That means students who want to work in computer science or cybersecurity can “stay in North Dakota, earn tremendously strong wages, and build a career in their home community,” Baesler said.

The move is a smart one, though states like North Dakota will need to continue to invest in their broadband infrastructure if they want to attract or retain remote workers in high-paying fields, McLaughlin said.

“This is the door to keeping communities of rural America not just alive, but actually imbuing them with really good-paying jobs,” McLaughlin said. Increasingly, workers are “no longer required to live in a big city to be successful or have a great career.”

Events

Jobs Virtual Career Fair for Teachers and K-12 Staff
Find teaching jobs and other jobs in K-12 education at the EdWeek Top School Jobs virtual career fair.
English-Language Learners Webinar English Learners and the Science of Reading: What Works in the Classroom
ELs & emergent bilinguals deserve the best reading instruction! The Reading League & NCEL join forces on best practices. Learn more in our webinar with both organizations.
This content is provided by our sponsor. It is not written by and does not necessarily reflect the views of Education Week's editorial staff.
Sponsor
Teaching Webinar
Challenging the Stigma: Emotions and STEM
STEM isn't just equations and logic. Join this webinar and discover how emotions fuel innovation, creativity, & problem-solving in STEM!
Content provided by Project Lead The Way

EdWeek Top School Jobs

Teacher Jobs
Search over ten thousand teaching jobs nationwide — elementary, middle, high school and more.
View Jobs
Principal Jobs
Find hundreds of jobs for principals, assistant principals, and other school leadership roles.
View Jobs
Administrator Jobs
Over a thousand district-level jobs: superintendents, directors, more.
View Jobs
Support Staff Jobs
Search thousands of jobs, from paraprofessionals to counselors and more.
View Jobs

Read Next

Curriculum Explainer Social Studies and Science Get Short Shrift in Elementary Schools. Why That Matters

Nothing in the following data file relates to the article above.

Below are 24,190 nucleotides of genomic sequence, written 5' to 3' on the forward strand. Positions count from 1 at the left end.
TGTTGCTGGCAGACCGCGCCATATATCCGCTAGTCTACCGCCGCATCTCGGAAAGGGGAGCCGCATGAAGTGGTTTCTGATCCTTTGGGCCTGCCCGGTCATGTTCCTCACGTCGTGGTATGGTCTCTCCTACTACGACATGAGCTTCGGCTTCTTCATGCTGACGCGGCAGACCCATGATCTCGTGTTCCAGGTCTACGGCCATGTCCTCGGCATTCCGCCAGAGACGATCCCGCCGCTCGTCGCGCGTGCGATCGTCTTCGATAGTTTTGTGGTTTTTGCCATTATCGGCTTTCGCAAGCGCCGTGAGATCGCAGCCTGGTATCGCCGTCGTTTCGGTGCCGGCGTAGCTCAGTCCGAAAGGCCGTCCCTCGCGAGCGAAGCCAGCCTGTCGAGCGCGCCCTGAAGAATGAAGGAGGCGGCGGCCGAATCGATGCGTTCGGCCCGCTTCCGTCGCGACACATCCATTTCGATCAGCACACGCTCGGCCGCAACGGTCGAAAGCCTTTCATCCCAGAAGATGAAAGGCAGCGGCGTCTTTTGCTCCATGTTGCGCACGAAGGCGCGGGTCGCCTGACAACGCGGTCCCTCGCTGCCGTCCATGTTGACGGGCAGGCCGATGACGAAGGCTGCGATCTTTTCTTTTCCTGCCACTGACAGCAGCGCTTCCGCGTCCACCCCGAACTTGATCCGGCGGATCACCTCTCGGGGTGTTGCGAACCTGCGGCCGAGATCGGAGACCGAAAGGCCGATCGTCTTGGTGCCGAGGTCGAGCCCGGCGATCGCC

Learn why the subjects play a key role in elementary classrooms—and how new policy debates may shift the status quo.
10 min read
Science teacher assists elementary school student in the classroom
iStock / Getty Images Plus
Curriculum Letter to the Editor Finance Education in Schools Must Be More Than Personal
Schools need to teach students to see how their spending impacts others, writes the executive director of the Institute for Humane Education.
1 min read
Education Week opinion letters submissions
Gwen Keraval for Education Week
Curriculum Q&A Why One District Hired Its Students to Review Curricula
Virginia's Hampton City school district pays a cadre of student interns to give feedback on curriculum.
3 min read
Kate Maxlow, director of curriculum, instruction, and assessment at Hampton City Schools, who helped give students a voice in curriculum redesign, works in her office on January 12, 2024.
Kate Maxlow is the director of curriculum, instruction, and assessment in Virginia's Hampton City school district. She worked with students to give them a voice in shaping curriculum.
Sam Mallon/Education Week
Curriculum One School District Just Pulled 1,600 Books From Its Shelves—Including the Dictionary
And the broadening book ban attempts may drive some teachers out of the classroom.
6 min read
Books are displayed at the Banned Book Library at American Stage in St. Petersburg, Fla., Feb. 18, 2023. In Florida, some schools have covered or removed books under a new law that requires an evaluation of reading materials and for districts to publish a searchable list of books where individuals can then challenge specific titles.
Books are displayed at the Banned Book Library at American Stage in St. Petersburg, Fla., Feb. 18, 2023. In Florida, some schools have covered or removed books under a new law that requires an evaluation of reading materials and for districts to publish a searchable list of books where individuals can then challenge specific titles.
Jefferee Woo/Tampa Bay Times via AP